“At the end of the day, when you lose a CP, it’s a big loss. I thank him for the years he was here. He left because he wanted to be with James Harden. Let’s not get that twisted. I wish him well. I have no problem with that. Do I disagree? Yeah, I think he would have been better served here. But that’s not for me. That’s CP to decide and he decided against that. We’ve heard all the stories about Blake and DJ and Austin. I can’t comment just on Austin because it’s just not right. We’ve heard he left because of all three today. He left because of DJ, he left because of Blake and now he left because of Austin. We know he didn’t leave because of that. There is a lot of speculation on why he left. The one thing I know is he didn’t leave because of any of those three guys. He left because he felt like he would have a better chance to win somewhere else.”

Doc is right. And wrong. Almost all spin is like a myth — there’s some truth in it, then everything around that gets blown up to put that truth in the light that best suits one side. All of the aftershocks in the wake of Paul’s exit from L.A. have some truth, what any one person believes to be “the truth” speaks more to their viewpoint.

Did Paul leave the Clippers because he wanted to play with Harden and saw that as his best chance to a ring? Absolutely. After six years of playoff frustration, it was clear what the Clippers were not: A team getting to the Finals past the Warriors. These Rockets have a better chance of that and CP3 is a very competitive person.

Were Paul, and many of his teammates, frustrated with what they saw as favoritism toward Austin Rivers? I can tell you that is also unequivocally true. Any reporter that has been around this team at all in recent years has heard that from a variety of sources, myself included.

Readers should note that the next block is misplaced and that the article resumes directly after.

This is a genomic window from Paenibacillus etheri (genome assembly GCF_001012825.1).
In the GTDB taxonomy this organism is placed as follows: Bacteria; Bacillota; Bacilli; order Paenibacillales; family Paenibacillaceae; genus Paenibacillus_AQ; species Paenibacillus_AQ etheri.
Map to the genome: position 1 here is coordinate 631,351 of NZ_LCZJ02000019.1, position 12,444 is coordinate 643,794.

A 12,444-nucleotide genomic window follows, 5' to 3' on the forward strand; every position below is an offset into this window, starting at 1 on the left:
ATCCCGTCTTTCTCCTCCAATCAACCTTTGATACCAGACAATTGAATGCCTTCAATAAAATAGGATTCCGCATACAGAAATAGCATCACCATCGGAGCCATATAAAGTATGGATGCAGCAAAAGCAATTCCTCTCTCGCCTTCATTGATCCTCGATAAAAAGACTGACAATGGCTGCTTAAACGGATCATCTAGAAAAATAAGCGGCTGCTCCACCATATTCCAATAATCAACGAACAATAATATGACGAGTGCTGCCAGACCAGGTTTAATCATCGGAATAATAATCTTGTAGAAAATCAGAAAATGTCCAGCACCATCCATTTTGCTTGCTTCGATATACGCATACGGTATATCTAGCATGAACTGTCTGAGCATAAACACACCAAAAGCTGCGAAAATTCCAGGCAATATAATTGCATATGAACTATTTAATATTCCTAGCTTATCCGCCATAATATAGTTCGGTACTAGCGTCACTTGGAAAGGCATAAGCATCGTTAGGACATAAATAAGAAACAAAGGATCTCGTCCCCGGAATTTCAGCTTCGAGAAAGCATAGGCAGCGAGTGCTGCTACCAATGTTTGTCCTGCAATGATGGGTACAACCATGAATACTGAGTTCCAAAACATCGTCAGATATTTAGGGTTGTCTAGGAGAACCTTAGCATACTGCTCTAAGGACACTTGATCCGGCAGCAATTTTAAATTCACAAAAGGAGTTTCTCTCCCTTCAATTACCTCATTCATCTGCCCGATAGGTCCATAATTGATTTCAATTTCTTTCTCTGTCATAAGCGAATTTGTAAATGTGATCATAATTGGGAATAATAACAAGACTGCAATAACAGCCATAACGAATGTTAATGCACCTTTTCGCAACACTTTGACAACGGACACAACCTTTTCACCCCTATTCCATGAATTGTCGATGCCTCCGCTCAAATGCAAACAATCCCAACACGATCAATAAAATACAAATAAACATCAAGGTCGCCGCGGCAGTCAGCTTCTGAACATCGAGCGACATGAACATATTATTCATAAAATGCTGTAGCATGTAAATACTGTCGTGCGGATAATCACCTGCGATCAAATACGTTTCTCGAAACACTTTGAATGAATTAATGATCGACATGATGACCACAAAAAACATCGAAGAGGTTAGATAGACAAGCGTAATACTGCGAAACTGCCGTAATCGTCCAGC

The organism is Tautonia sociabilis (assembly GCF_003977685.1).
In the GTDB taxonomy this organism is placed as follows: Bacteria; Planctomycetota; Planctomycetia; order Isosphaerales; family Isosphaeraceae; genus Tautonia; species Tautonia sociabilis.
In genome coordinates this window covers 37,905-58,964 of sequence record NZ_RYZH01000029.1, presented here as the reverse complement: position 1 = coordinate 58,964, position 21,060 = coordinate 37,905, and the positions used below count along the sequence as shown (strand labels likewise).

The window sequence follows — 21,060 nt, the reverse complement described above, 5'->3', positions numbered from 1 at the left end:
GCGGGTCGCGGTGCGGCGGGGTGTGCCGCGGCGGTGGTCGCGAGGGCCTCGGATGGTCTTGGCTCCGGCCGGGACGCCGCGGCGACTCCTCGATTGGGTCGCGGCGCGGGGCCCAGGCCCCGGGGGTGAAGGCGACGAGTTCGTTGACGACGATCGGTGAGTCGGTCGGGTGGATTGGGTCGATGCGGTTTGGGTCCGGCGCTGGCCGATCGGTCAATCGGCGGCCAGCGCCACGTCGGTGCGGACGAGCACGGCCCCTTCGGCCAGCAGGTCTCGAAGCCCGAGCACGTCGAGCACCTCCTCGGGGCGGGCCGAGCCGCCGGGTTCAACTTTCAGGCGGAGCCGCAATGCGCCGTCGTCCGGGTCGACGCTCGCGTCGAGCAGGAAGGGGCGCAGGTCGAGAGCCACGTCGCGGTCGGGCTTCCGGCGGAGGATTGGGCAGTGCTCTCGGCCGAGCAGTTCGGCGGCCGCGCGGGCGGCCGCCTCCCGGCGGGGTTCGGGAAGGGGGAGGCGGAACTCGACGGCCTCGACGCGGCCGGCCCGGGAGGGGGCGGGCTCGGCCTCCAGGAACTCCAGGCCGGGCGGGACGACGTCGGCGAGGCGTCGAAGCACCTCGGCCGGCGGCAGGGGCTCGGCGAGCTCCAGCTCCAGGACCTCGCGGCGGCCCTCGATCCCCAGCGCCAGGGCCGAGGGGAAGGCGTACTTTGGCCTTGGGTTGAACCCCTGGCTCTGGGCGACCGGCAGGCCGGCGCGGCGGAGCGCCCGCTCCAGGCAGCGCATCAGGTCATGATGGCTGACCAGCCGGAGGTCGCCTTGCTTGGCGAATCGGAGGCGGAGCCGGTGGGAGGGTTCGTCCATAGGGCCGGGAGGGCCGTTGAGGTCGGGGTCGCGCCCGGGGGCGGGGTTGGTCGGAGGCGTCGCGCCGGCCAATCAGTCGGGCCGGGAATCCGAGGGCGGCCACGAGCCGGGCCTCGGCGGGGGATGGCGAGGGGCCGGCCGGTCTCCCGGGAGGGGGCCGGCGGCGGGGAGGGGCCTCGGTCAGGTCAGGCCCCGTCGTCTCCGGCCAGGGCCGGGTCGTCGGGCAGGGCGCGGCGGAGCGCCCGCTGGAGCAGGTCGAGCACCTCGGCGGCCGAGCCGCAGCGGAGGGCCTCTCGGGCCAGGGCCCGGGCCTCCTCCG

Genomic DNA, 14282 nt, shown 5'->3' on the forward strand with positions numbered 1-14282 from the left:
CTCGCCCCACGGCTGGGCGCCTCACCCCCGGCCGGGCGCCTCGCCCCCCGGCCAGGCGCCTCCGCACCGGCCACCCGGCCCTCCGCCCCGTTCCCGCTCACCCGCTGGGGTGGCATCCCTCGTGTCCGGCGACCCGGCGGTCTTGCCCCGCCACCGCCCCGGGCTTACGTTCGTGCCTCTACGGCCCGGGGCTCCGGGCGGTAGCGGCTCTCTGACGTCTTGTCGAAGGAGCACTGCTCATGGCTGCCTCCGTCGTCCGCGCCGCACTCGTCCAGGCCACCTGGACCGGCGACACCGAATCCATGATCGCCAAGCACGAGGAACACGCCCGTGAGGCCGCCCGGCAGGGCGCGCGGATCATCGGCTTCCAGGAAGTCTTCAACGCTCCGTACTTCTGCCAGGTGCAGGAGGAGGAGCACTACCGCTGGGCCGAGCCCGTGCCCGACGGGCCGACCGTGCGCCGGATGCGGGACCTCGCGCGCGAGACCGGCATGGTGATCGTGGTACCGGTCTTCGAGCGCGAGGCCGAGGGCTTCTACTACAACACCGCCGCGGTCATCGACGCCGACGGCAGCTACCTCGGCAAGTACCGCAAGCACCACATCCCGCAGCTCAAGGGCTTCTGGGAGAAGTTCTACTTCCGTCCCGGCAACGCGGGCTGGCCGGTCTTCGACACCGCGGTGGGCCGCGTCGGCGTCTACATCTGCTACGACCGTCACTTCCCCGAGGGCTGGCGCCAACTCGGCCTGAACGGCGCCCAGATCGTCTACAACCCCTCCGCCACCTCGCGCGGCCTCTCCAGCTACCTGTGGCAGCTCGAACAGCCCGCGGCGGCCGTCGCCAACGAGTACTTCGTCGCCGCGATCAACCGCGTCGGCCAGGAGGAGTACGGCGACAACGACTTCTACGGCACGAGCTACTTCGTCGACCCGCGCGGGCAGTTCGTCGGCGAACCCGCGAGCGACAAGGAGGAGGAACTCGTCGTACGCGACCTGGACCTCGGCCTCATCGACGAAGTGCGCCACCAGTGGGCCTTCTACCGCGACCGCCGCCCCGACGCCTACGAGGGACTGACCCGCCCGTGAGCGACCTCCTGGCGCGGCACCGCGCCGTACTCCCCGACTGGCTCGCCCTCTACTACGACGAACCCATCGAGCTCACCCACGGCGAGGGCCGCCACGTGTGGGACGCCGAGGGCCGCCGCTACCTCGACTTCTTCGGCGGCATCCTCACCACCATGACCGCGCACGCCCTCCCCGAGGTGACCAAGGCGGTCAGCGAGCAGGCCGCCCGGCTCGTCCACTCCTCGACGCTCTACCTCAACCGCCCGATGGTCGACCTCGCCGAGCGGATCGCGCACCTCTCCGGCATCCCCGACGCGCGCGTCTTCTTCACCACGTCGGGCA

Were the Clippers worried about the fifth year of CP3s deal? Of course they were, any sane executive would be. Now, if Paul had demanded a five-year max to stay with the Clippers I also have no doubt they would have given it to him, they just would have done it knowing the last year or so of that deal was an anchor. Teams do that all the time.

Life is rarely something black and white, it’s always shades of gray. Major decisions — like changing where you work and live — are not based on just one factor, but a variety of them. Did the chance to win weigh more on Paul than money or frustration with Doc Rivers? Only Paul can answer what the ratios were, but winning probably was the biggest factor. That doesn’t make the other factors less true.

It also doesn’t change the fact Doc Rivers and the Clippers have some hard choices — and some recruiting of Blake Griffin to do — coming up this summer.

Ex-financial adviser gets 4 years in federal prison for defrauding Tim Duncan

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SAN ANTONIO (AP) An ex-financial adviser to retired San Antonio Spurs player Tim Duncan has been sentenced to four years in federal prison for defrauding the former NBA star of millions of dollars.

Federal prosecutors say 49-year-old Charles Banks of Atlanta was sentenced during a court hearing Wednesday in San Antonio.

A judge also ordered Banks to pay $7.5 million in restitution.

Banks had pleaded guilty in April to one count of wire fraud.

Investigators say Banks manipulated Duncan -who retired last year after five NBA championships with the Spurs – into guaranteeing payment of a $6 million debt related to a merchandising business.

Prosecutors say Banks failed to disclose commissions and loans he received in the deal.

Banks is set to report to federal prison as early as Aug. 28.